Airlines must refund passengers for cancelled flights, EU says
Push by some member states to water down passengers’ rights rejected by European Commission
Air France aeroplanes parked on the tarmac at Paris Charles de Gaulle airport in Paris. Photograph: Bertrand Guay/AFP via Getty Images
Airlines must give passengers refunds for cancelled flights and cannot force them to accept vouchers instead, the European Commission has said.
The European Union’s executive body had been under pressure to ease passenger rights regulations to allow airlines to withhold cash refunds from passengers by a group of member states and business lobbies concerned about a collapse of the aviation industry due to the coronavirus pandemic.
But the push has failed, and the commission is threatening to move against member states for failing to implement EU law if they fail to enforce passenger rights and hold airlines to account.
“If you have lost your job, if this is your entire holiday budget for travelling that sits in these tickets you cannot use anymore, then you need a refund. And that is why we say this is your right, full stop,” said commissioner Margrethe Vestager.
A letter will be sent to all member states to “ensure respect of passenger rights”, and to outline suggestions to make vouchers more attractive if airlines want more passengers to accept them instead of refunds.
Ms Vestager initially said this was the first step in infringement proceedings, which are taken against member states when they fail to implement EU law, but later retracted this and said such a point had not yet been reached.
France and the Netherlands spearheaded a push to persuade the commission to water down the regulations requiring cash refunds as a series of airlines including Air France-KLM were forced to seek government support to avoid collapse.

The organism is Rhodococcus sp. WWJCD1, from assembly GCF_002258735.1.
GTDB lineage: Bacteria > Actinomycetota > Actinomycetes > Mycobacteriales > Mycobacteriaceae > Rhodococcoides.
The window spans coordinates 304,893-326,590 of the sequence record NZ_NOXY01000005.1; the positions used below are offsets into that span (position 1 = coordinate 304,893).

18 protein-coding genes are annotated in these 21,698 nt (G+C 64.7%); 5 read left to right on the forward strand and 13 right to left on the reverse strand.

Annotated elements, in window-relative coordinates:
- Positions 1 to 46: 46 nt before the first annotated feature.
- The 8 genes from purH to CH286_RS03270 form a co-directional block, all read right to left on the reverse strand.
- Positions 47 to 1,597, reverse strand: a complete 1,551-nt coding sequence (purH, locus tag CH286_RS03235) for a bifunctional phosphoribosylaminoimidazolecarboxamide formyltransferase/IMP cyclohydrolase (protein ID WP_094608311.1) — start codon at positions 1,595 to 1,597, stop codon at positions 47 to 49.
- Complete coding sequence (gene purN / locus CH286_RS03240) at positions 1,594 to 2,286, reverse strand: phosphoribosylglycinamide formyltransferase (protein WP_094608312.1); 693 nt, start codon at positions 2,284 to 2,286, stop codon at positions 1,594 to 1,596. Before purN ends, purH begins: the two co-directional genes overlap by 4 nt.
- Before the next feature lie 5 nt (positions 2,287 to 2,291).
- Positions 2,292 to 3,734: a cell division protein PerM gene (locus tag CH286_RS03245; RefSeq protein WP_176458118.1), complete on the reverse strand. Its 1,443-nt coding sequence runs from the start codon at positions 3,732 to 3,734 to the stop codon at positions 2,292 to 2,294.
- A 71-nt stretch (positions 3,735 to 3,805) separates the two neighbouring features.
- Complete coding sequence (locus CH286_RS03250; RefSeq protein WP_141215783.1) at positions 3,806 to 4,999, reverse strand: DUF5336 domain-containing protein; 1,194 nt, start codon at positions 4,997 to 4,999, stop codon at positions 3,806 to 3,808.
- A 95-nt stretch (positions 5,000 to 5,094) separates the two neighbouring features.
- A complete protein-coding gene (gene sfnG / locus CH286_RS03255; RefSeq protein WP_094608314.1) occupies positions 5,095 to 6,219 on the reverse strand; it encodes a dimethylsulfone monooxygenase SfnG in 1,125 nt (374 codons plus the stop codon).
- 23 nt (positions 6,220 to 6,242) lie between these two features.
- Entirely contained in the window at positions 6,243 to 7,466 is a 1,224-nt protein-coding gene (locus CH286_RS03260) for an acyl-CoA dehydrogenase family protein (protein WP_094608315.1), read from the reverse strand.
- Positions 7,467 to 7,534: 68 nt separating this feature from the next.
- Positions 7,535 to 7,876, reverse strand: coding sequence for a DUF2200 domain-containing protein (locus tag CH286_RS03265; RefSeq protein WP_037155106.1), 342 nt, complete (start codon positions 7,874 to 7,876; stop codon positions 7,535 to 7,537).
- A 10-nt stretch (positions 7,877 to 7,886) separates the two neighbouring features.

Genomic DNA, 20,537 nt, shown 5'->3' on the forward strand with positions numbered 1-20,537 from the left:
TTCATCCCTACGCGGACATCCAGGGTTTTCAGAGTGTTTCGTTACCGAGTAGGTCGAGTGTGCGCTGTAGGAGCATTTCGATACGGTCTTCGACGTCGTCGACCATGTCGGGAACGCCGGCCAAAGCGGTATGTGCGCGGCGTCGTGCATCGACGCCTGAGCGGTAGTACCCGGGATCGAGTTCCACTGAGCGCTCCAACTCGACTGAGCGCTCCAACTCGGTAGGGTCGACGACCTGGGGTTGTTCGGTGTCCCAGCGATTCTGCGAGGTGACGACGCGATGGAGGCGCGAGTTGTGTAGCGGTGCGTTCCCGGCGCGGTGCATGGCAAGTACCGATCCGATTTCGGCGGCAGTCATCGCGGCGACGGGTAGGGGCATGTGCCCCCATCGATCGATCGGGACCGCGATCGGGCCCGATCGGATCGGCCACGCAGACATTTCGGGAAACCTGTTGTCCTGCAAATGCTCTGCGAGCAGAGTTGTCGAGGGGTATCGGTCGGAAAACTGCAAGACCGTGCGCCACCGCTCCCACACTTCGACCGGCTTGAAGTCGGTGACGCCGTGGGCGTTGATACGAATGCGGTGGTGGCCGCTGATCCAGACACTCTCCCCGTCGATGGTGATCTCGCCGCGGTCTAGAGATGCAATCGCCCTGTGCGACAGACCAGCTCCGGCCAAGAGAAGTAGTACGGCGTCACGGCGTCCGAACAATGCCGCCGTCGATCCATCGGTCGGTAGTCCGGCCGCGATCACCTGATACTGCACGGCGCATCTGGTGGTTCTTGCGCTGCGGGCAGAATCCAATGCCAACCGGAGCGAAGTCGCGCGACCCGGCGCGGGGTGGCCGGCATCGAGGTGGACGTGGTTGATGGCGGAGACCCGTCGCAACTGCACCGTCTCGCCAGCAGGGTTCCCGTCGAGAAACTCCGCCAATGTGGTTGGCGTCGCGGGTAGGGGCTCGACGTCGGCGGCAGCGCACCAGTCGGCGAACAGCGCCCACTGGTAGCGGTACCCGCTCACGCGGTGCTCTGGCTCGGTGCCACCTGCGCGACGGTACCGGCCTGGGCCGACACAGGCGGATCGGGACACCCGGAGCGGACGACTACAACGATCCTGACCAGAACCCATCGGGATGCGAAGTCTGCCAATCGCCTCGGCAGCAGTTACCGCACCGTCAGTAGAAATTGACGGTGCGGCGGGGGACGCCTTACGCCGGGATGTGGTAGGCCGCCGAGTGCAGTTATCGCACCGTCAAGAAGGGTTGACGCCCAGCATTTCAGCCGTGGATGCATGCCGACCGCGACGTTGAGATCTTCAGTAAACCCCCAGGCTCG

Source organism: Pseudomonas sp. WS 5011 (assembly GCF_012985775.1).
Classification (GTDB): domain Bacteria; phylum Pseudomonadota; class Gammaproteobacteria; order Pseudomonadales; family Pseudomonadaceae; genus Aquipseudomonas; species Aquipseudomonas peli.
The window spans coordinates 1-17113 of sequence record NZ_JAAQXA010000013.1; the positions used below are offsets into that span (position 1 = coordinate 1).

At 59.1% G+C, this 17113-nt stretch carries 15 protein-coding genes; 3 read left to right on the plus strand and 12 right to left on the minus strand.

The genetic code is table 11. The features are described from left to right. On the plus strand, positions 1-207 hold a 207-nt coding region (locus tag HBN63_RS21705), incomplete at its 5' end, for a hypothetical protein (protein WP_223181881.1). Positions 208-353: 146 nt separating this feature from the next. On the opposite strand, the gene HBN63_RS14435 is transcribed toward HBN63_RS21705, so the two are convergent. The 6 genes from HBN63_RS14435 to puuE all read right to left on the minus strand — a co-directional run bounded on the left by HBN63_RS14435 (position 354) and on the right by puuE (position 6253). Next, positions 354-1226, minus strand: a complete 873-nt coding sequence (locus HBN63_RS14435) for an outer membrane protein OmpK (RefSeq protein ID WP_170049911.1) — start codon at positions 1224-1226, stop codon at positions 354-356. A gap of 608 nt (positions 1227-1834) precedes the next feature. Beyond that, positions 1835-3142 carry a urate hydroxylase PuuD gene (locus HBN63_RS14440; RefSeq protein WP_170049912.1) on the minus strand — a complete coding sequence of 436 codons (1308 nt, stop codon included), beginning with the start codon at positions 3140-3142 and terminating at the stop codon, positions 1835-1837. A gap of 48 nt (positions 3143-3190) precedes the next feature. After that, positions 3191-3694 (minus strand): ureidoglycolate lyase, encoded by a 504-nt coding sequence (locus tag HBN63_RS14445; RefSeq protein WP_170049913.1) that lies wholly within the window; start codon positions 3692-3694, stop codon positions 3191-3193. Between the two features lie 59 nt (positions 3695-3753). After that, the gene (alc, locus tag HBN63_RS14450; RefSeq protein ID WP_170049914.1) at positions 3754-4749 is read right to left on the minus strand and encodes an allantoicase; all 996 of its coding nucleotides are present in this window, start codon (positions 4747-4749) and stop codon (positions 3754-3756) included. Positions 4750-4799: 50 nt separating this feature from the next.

A number of airlines including Ryanair and KLM had left passengers awaiting payments as the row played out, as airlines slash jobs and struggle with a backlog of millions of refund requests as the pandemic wipes out demand for flights and grounds the majority of fleets.
The major airline lobby group representing Aer Lingus, Easyjet, Ryanair and many others, hit out at the commission, saying many jobs were at risk and that the cash refund policy had not been designed for a situation of mass cancellations caused by a pandemic.
“We believe refundable vouchers, or a delayed reimbursement, represents a fair and reasonable compromise given the unprecedented liquidity situation airlines are currently facing,” said A4E managing director Thomas Reynaert in a statement.
The commission insists the rules cannot be changed, and suggests that if airlines want fewer passengers to seek cash refunds they should make vouchers more attractive, for example by adding perks or making them redeemable for cash if unused by their expiry date.
“If one can afford to take a voucher or would like to support the businesses by taking a voucher, this can be made attractive,” Ms Vestager said, adding that long delays before reimbursement were “not what is supposed to happen”.
Roughly 15 member states had backed airlines in demanding the rules be relaxed, and as many as 12 are thought to have been allowing airlines to hold off on paying refunds to passengers.
“There have been a number of member states that have also spoken for changing the regulation ... but there have also been a number of member states that have been expressing very clearly the doubts,” an EU official said.
“The commission has taken very clearly the opinion that it is not going to weaken the existing passenger rights that are extremely fundamental.”